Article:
01 November 2011

Just finished reading...

To Catch a Leaf by Kate Collins.

I was struck by the parallels between this book and the one I reviewed last week on Stuff and Nonsense, The Language of Flowers. Both feature a florist as a main character, and both of the plots heavily rely upon communications using flowers as a code.

But those are the only similarities between the two. Abby Knight, the florist who is the protagonist of the Flower Shop Mysteries, lives and works in the small town of New Chapel, Indiana where she grew up. She and Marco Salvare, owner of Down the Hatch, a bar and grill down the street from her flower shop, Bloomers have recently announced their engagement, and Marco's mother is pestering them to let her help with the wedding plans.

Followers of Abby's adventures will know that she's an amateur sleuth, and is learning the finer points of private investigation from Marco, who is licensed as a P.I. Abby's aficionados will also know that Bloomers business space also houses a Victorian tea parlor run by English ex-pat Grace Bingham.

Grace leaves the shop to have lunch with a friend one day, and doesn't return. She finally contacts Abby to tell her that she'd arrived at her friend's home and discovered that she'd fallen down the basement stairs and died.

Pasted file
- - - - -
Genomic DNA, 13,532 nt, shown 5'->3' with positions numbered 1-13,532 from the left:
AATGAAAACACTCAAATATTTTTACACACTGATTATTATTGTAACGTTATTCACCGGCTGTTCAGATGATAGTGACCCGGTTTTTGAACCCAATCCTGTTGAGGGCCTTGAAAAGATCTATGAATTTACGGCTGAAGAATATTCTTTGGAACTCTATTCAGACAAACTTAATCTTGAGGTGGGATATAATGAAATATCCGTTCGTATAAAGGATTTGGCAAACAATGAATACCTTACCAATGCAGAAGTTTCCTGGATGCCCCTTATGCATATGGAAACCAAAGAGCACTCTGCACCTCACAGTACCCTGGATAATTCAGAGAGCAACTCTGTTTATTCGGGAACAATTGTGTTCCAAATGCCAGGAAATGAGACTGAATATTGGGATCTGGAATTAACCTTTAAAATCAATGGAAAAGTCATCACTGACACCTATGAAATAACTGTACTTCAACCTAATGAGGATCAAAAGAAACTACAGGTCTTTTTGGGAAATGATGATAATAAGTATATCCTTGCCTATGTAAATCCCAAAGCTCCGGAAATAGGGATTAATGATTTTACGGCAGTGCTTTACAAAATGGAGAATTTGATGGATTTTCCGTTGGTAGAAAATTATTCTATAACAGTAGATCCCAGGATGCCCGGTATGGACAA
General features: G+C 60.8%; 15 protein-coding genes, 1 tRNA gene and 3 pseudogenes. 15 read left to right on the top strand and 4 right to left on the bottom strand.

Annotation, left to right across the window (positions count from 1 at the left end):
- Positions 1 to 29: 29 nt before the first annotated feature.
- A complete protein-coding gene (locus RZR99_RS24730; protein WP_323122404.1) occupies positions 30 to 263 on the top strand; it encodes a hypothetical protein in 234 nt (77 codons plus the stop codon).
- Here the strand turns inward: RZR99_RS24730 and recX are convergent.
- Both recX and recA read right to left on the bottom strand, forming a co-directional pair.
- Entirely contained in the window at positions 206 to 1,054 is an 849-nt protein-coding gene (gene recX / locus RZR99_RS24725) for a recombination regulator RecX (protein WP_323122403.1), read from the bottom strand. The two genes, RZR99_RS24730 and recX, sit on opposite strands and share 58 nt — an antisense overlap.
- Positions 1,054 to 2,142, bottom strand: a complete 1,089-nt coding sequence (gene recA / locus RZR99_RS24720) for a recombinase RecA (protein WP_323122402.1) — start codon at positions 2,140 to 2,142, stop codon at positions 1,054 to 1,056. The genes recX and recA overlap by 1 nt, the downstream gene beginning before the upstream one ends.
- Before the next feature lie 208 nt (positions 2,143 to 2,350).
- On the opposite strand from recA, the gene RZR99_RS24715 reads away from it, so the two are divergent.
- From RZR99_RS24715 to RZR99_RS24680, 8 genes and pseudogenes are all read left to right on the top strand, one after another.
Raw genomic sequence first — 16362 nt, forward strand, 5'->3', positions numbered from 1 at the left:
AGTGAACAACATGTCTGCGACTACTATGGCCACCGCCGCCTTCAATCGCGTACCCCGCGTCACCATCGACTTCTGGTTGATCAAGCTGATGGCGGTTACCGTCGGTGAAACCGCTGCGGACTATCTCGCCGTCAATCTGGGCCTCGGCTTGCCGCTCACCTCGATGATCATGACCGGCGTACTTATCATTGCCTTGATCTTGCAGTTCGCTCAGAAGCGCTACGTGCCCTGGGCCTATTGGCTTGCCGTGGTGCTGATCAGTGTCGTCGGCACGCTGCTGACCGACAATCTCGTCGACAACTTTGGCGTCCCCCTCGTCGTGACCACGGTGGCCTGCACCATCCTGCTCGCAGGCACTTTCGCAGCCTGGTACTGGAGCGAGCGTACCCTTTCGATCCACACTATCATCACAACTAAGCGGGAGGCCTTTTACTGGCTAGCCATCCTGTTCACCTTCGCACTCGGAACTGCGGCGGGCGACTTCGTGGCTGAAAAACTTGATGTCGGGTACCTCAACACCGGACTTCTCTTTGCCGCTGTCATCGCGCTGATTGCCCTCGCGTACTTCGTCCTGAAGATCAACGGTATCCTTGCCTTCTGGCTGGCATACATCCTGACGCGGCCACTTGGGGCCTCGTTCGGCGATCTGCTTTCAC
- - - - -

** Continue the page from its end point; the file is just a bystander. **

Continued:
Grace is certain that Constance was actually pushed down the stairs by one of the ne'er-do-well relatives that live with her. The police eventually confirm that Constance was murdered, but Grace becomes their prime suspect. Her lawyer hires Marco (and by extension, Abby) to investigate.

The twelfth installment in this series is as fresh and interesting as the first (Mum's the Word, 2004). Abby's shop, brand new in the opening book, has made a profit for the first time. Though Abby is still outspoken and impulsive, she really has matured since the series began. With any luck, we readers will be able to accompany Abby as she gets married and becomes a full-fledged investigator.

*FTC Full Disclosure: Many thanks to the publisher, who sent me a copy of the book for review purposes.

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